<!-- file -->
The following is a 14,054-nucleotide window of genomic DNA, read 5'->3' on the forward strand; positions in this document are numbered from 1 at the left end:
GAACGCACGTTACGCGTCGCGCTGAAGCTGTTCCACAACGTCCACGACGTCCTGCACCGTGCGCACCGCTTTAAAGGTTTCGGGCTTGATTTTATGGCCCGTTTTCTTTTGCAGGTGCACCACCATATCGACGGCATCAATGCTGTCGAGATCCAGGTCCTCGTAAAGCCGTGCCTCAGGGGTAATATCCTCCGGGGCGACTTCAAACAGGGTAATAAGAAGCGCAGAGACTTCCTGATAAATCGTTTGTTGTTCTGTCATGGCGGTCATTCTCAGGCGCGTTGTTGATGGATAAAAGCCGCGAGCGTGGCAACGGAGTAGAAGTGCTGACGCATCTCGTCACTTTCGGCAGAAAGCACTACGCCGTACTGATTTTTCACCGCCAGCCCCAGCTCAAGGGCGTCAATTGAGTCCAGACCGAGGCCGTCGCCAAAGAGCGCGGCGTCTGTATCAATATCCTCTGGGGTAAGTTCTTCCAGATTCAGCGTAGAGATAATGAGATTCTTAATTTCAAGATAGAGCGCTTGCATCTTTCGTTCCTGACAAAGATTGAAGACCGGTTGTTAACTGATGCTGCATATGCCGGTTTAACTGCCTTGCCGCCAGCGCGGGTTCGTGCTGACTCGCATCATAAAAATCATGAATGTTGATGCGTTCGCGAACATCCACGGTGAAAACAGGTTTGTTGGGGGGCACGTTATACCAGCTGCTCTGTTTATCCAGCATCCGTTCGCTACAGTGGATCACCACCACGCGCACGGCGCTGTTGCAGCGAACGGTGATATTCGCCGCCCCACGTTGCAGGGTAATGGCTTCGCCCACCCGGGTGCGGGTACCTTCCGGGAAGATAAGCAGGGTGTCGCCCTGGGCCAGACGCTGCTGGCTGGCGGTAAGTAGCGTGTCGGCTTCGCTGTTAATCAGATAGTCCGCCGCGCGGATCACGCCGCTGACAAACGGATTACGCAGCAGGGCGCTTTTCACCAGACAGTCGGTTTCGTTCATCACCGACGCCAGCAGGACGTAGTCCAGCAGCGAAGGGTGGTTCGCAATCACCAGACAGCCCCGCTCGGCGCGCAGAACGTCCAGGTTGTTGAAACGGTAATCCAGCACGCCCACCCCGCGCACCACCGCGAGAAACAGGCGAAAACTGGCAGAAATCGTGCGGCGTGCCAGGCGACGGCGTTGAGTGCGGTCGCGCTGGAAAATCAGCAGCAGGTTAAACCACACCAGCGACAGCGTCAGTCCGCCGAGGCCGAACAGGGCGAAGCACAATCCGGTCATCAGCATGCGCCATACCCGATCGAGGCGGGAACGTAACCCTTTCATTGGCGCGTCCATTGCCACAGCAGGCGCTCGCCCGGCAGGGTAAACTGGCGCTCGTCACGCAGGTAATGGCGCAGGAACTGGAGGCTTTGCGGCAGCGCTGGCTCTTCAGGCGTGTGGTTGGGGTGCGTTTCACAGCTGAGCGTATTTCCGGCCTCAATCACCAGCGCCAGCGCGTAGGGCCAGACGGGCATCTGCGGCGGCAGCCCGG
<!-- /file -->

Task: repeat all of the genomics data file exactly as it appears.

The following is a 14,054-nucleotide window of genomic DNA, read 5'->3' on the forward strand; positions in this document are numbered from 1 at the left end:
GAACGCACGTTACGCGTCGCGCTGAAGCTGTTCCACAACGTCCACGACGTCCTGCACCGTGCGCACCGCTTTAAAGGTTTCGGGCTTGATTTTATGGCCCGTTTTCTTTTGCAGGTGCACCACCATATCGACGGCATCAATGCTGTCGAGATCCAGGTCCTCGTAAAGCCGTGCCTCAGGGGTAATATCCTCCGGGGCGACTTCAAACAGGGTAATAAGAAGCGCAGAGACTTCCTGATAAATCGTTTGTTGTTCTGTCATGGCGGTCATTCTCAGGCGCGTTGTTGATGGATAAAAGCCGCGAGCGTGGCAACGGAGTAGAAGTGCTGACGCATCTCGTCACTTTCGGCAGAAAGCACTACGCCGTACTGATTTTTCACCGCCAGCCCCAGCTCAAGGGCGTCAATTGAGTCCAGACCGAGGCCGTCGCCAAAGAGCGCGGCGTCTGTATCAATATCCTCTGGGGTAAGTTCTTCCAGATTCAGCGTAGAGATAATGAGATTCTTAATTTCAAGATAGAGCGCTTGCATCTTTCGTTCCTGACAAAGATTGAAGACCGGTTGTTAACTGATGCTGCATATGCCGGTTTAACTGCCTTGCCGCCAGCGCGGGTTCGTGCTGACTCGCATCATAAAAATCATGAATGTTGATGCGTTCGCGAACATCCACGGTGAAAACAGGTTTGTTGGGGGGCACGTTATACCAGCTGCTCTGTTTATCCAGCATCCGTTCGCTACAGTGGATCACCACCACGCGCACGGCGCTGTTGCAGCGAACGGTGATATTCGCCGCCCCACGTTGCAGGGTAATGGCTTCGCCCACCCGGGTGCGGGTACCTTCCGGGAAGATAAGCAGGGTGTCGCCCTGGGCCAGACGCTGCTGGCTGGCGGTAAGTAGCGTGTCGGCTTCGCTGTTAATCAGATAGTCCGCCGCGCGGATCACGCCGCTGACAAACGGATTACGCAGCAGGGCGCTTTTCACCAGACAGTCGGTTTCGTTCATCACCGACGCCAGCAGGACGTAGTCCAGCAGCGAAGGGTGGTTCGCAATCACCAGACAGCCCCGCTCGGCGCGCAGAACGTCCAGGTTGTTGAAACGGTAATCCAGCACGCCCACCCCGCGCACCACCGCGAGAAACAGGCGAAAACTGGCAGAAATCGTGCGGCGTGCCAGGCGACGGCGTTGAGTGCGGTCGCGCTGGAAAATCAGCAGCAGGTTAAACCACACCAGCGACAGCGTCAGTCCGCCGAGGCCGAACAGGGCGAAGCACAATCCGGTCATCAGCATGCGCCATACCCGATCGAGGCGGGAACGTAACCCTTTCATTGGCGCGTCCATTGCCACAGCAGGCGCTCGCCCGGCAGGGTAAACTGGCGCTCGTCACGCAGGTAATGGCGCAGGAACTGGAGGCTTTGCGGCAGCGCTGGCTCTTCAGGCGTGTGGTTGGGGTGCGTTTCACAGCTGAGCGTATTTCCGGCCTCAATCACCAGCGCCAGCGCGTAGGGCCAGACGGGCATCTGCGGCGGCAGCCCGG